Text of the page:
There are child prodigies, and then there’s Calgary’s Kevin Chen.
At age five he began music studies; at six he was the youngest in Canada to pass the Grade 9 Royal Conservatory of Music exams; and this summer, at age seven, he passed his Grade 10 exams – with first-class honours.
In spring, he performed an 80-minute debut recital featuring works by Mozart, Beethoven, Chopin and Debussy and achieved national recognition after his performance at the Calgary Kiwanis Music Festival.
In October, Chen will make his first concert appearance as a guest soloist with the Abbotsford Youth Orchestra (AYO) as they present The Prodigy on Saturday, Oct. 13 at 7 p.m. at the South Abbotsford Church, 32424 Hungtingdon Rd.
Calvin Dyck, director of the AYO, met Chen’s teacher, Colleen Athparia, while adjudicating a music competition in Winnipeg.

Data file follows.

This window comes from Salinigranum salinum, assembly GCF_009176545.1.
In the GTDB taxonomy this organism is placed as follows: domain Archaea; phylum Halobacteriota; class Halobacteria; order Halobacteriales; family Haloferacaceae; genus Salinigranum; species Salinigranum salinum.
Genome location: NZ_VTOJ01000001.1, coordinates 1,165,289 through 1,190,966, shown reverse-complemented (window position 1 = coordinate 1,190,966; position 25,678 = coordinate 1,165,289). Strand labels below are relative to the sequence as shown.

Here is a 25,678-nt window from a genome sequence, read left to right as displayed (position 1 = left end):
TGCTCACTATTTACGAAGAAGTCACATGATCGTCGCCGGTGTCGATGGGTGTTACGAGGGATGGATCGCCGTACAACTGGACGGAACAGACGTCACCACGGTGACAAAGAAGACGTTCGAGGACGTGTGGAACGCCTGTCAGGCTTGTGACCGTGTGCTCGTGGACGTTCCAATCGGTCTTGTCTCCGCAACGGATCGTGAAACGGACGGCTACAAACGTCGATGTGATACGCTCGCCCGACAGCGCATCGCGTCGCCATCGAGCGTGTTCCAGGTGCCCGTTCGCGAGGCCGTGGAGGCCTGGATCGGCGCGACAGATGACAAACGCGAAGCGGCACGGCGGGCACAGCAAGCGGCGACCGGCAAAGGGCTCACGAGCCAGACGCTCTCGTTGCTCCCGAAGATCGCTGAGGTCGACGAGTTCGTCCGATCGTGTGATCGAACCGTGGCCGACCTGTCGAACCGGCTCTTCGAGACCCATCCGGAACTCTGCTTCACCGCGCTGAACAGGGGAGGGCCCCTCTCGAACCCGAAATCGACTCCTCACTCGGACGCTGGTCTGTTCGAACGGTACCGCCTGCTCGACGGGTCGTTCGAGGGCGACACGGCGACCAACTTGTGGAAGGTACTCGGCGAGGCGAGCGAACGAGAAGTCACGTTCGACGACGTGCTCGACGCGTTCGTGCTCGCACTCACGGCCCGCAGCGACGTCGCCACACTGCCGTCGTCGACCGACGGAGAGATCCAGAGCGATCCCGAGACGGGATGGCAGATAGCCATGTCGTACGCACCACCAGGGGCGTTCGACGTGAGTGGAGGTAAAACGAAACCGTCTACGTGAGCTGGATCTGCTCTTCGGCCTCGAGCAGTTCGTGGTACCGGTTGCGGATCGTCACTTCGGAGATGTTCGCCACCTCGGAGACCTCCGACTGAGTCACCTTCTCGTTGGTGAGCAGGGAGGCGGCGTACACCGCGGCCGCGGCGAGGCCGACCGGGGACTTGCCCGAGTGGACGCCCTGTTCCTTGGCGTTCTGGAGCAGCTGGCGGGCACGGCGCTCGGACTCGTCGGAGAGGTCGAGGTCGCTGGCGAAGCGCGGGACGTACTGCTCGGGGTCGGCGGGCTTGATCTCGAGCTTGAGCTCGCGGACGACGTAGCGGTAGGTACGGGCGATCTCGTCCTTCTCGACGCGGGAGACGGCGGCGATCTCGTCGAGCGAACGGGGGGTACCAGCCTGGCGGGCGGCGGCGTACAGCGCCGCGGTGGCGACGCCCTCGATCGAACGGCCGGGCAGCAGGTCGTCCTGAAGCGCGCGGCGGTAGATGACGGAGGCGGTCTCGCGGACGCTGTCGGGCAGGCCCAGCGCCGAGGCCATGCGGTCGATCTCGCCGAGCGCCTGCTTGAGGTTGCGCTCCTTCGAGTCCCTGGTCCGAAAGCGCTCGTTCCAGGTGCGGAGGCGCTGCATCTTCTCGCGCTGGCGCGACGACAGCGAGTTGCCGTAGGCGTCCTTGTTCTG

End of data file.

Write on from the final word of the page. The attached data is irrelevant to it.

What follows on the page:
“Colleen told me she was having a challenge staying ahead of her youngest student,” said Dyck.
Chen will be performing Mozart’s Piano Concerto No. 17 and because he is not very big, under 40 pounds, organizers are bringing in a piano from Vancouver that has a very light touch.
Chen is described as exceedingly shy, yet playful. Dyck describes him as an artistic genius.
“Once every century somebody comes along who is so gifted they are like a Mozart. They assimilate music so quickly like it’s already a part of them, as natural as breathing. Whereas most normal people take weeks and months to learn a piece and understand the intricacies, for Kevin it is obvious.”
Along with Chen, the concert includes the AYO performing Mozart’s Symphony No. 17 and Handel’s Passacaglia. Joel Stobbe is bringing the Langley Community Music School Cello Ensemble to perform Death of an Angel, a high-energy piece written by Astor Piazzola
Tickets are available at King’s Music (2669 Langdon St.) or House of James (2743 Emerson St.).